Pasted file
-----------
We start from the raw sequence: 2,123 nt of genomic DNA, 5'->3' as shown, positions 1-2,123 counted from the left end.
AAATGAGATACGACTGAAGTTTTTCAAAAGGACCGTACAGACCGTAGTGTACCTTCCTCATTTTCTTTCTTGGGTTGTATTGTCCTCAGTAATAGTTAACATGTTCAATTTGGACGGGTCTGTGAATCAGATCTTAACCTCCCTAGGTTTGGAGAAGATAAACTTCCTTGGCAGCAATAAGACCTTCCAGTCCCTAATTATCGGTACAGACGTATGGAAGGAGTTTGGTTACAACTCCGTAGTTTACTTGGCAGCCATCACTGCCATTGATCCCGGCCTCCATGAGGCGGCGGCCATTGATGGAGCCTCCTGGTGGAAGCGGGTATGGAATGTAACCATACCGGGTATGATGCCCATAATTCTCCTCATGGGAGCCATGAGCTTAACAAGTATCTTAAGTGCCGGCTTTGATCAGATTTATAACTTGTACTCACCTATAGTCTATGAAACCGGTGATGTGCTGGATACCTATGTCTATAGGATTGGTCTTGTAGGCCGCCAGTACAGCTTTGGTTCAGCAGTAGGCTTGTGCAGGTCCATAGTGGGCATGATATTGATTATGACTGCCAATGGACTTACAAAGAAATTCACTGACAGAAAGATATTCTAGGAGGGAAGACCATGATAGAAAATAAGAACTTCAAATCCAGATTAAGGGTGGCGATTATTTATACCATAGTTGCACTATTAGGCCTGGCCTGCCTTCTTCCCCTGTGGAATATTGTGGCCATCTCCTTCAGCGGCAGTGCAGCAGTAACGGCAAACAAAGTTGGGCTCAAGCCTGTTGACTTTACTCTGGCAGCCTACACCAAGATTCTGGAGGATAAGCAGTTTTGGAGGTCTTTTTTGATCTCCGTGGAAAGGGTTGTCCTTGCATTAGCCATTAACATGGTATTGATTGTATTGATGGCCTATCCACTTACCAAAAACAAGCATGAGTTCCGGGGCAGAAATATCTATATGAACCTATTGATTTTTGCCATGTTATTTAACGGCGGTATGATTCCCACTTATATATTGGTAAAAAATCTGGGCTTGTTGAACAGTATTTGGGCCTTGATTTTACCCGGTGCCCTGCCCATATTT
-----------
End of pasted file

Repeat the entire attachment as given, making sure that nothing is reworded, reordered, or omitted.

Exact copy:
We start from the raw sequence: 2,123 nt of genomic DNA, 5'->3' as shown, positions 1-2,123 counted from the left end.
AAATGAGATACGACTGAAGTTTTTCAAAAGGACCGTACAGACCGTAGTGTACCTTCCTCATTTTCTTTCTTGGGTTGTATTGTCCTCAGTAATAGTTAACATGTTCAATTTGGACGGGTCTGTGAATCAGATCTTAACCTCCCTAGGTTTGGAGAAGATAAACTTCCTTGGCAGCAATAAGACCTTCCAGTCCCTAATTATCGGTACAGACGTATGGAAGGAGTTTGGTTACAACTCCGTAGTTTACTTGGCAGCCATCACTGCCATTGATCCCGGCCTCCATGAGGCGGCGGCCATTGATGGAGCCTCCTGGTGGAAGCGGGTATGGAATGTAACCATACCGGGTATGATGCCCATAATTCTCCTCATGGGAGCCATGAGCTTAACAAGTATCTTAAGTGCCGGCTTTGATCAGATTTATAACTTGTACTCACCTATAGTCTATGAAACCGGTGATGTGCTGGATACCTATGTCTATAGGATTGGTCTTGTAGGCCGCCAGTACAGCTTTGGTTCAGCAGTAGGCTTGTGCAGGTCCATAGTGGGCATGATATTGATTATGACTGCCAATGGACTTACAAAGAAATTCACTGACAGAAAGATATTCTAGGAGGGAAGACCATGATAGAAAATAAGAACTTCAAATCCAGATTAAGGGTGGCGATTATTTATACCATAGTTGCACTATTAGGCCTGGCCTGCCTTCTTCCCCTGTGGAATATTGTGGCCATCTCCTTCAGCGGCAGTGCAGCAGTAACGGCAAACAAAGTTGGGCTCAAGCCTGTTGACTTTACTCTGGCAGCCTACACCAAGATTCTGGAGGATAAGCAGTTTTGGAGGTCTTTTTTGATCTCCGTGGAAAGGGTTGTCCTTGCATTAGCCATTAACATGGTATTGATTGTATTGATGGCCTATCCACTTACCAAAAACAAGCATGAGTTCCGGGGCAGAAATATCTATATGAACCTATTGATTTTTGCCATGTTATTTAACGGCGGTATGATTCCCACTTATATATTGGTAAAAAATCTGGGCTTGTTGAACAGTATTTGGGCCTTGATTTTACCCGGTGCCCTGCCCATATTT